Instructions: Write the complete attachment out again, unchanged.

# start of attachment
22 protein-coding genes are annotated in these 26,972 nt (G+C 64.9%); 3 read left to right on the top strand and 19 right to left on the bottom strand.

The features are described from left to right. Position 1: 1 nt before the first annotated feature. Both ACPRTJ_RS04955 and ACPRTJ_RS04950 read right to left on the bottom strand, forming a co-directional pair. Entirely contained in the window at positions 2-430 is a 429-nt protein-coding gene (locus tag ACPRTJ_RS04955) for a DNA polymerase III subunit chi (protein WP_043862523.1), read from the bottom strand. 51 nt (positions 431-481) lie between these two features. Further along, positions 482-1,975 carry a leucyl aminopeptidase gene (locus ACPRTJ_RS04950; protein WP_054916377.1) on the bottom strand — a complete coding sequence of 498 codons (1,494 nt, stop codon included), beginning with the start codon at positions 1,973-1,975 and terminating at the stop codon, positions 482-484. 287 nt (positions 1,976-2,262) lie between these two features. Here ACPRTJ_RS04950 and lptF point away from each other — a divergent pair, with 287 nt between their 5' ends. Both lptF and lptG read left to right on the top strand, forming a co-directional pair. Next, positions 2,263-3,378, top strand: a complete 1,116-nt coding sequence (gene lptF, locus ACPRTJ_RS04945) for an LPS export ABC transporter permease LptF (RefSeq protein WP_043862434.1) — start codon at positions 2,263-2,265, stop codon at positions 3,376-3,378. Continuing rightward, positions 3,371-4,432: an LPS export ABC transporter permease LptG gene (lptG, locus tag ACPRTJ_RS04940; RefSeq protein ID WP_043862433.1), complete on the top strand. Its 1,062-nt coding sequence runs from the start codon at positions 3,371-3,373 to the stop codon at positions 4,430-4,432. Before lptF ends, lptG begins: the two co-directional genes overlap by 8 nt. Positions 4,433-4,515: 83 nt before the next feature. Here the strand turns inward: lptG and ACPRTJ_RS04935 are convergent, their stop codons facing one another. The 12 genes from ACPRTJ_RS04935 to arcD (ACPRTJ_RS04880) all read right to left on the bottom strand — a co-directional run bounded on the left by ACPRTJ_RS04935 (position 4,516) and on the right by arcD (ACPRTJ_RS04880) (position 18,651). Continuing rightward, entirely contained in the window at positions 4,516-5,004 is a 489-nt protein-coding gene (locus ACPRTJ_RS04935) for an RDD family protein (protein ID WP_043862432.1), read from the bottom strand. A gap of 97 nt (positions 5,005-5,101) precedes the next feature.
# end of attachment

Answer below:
22 protein-coding genes are annotated in these 26,972 nt (G+C 64.9%); 3 read left to right on the top strand and 19 right to left on the bottom strand.

The features are described from left to right. Position 1: 1 nt before the first annotated feature. Both ACPRTJ_RS04955 and ACPRTJ_RS04950 read right to left on the bottom strand, forming a co-directional pair. Entirely contained in the window at positions 2-430 is a 429-nt protein-coding gene (locus tag ACPRTJ_RS04955) for a DNA polymerase III subunit chi (protein WP_043862523.1), read from the bottom strand. 51 nt (positions 431-481) lie between these two features. Further along, positions 482-1,975 carry a leucyl aminopeptidase gene (locus ACPRTJ_RS04950; protein WP_054916377.1) on the bottom strand — a complete coding sequence of 498 codons (1,494 nt, stop codon included), beginning with the start codon at positions 1,973-1,975 and terminating at the stop codon, positions 482-484. 287 nt (positions 1,976-2,262) lie between these two features. Here ACPRTJ_RS04950 and lptF point away from each other — a divergent pair, with 287 nt between their 5' ends. Both lptF and lptG read left to right on the top strand, forming a co-directional pair. Next, positions 2,263-3,378, top strand: a complete 1,116-nt coding sequence (gene lptF, locus ACPRTJ_RS04945) for an LPS export ABC transporter permease LptF (RefSeq protein WP_043862434.1) — start codon at positions 2,263-2,265, stop codon at positions 3,376-3,378. Continuing rightward, positions 3,371-4,432: an LPS export ABC transporter permease LptG gene (lptG, locus tag ACPRTJ_RS04940; RefSeq protein ID WP_043862433.1), complete on the top strand. Its 1,062-nt coding sequence runs from the start codon at positions 3,371-3,373 to the stop codon at positions 4,430-4,432. Before lptF ends, lptG begins: the two co-directional genes overlap by 8 nt. Positions 4,433-4,515: 83 nt before the next feature. Here the strand turns inward: lptG and ACPRTJ_RS04935 are convergent, their stop codons facing one another. The 12 genes from ACPRTJ_RS04935 to arcD (ACPRTJ_RS04880) all read right to left on the bottom strand — a co-directional run bounded on the left by ACPRTJ_RS04935 (position 4,516) and on the right by arcD (ACPRTJ_RS04880) (position 18,651). Continuing rightward, entirely contained in the window at positions 4,516-5,004 is a 489-nt protein-coding gene (locus ACPRTJ_RS04935) for an RDD family protein (protein ID WP_043862432.1), read from the bottom strand. A gap of 97 nt (positions 5,005-5,101) precedes the next feature.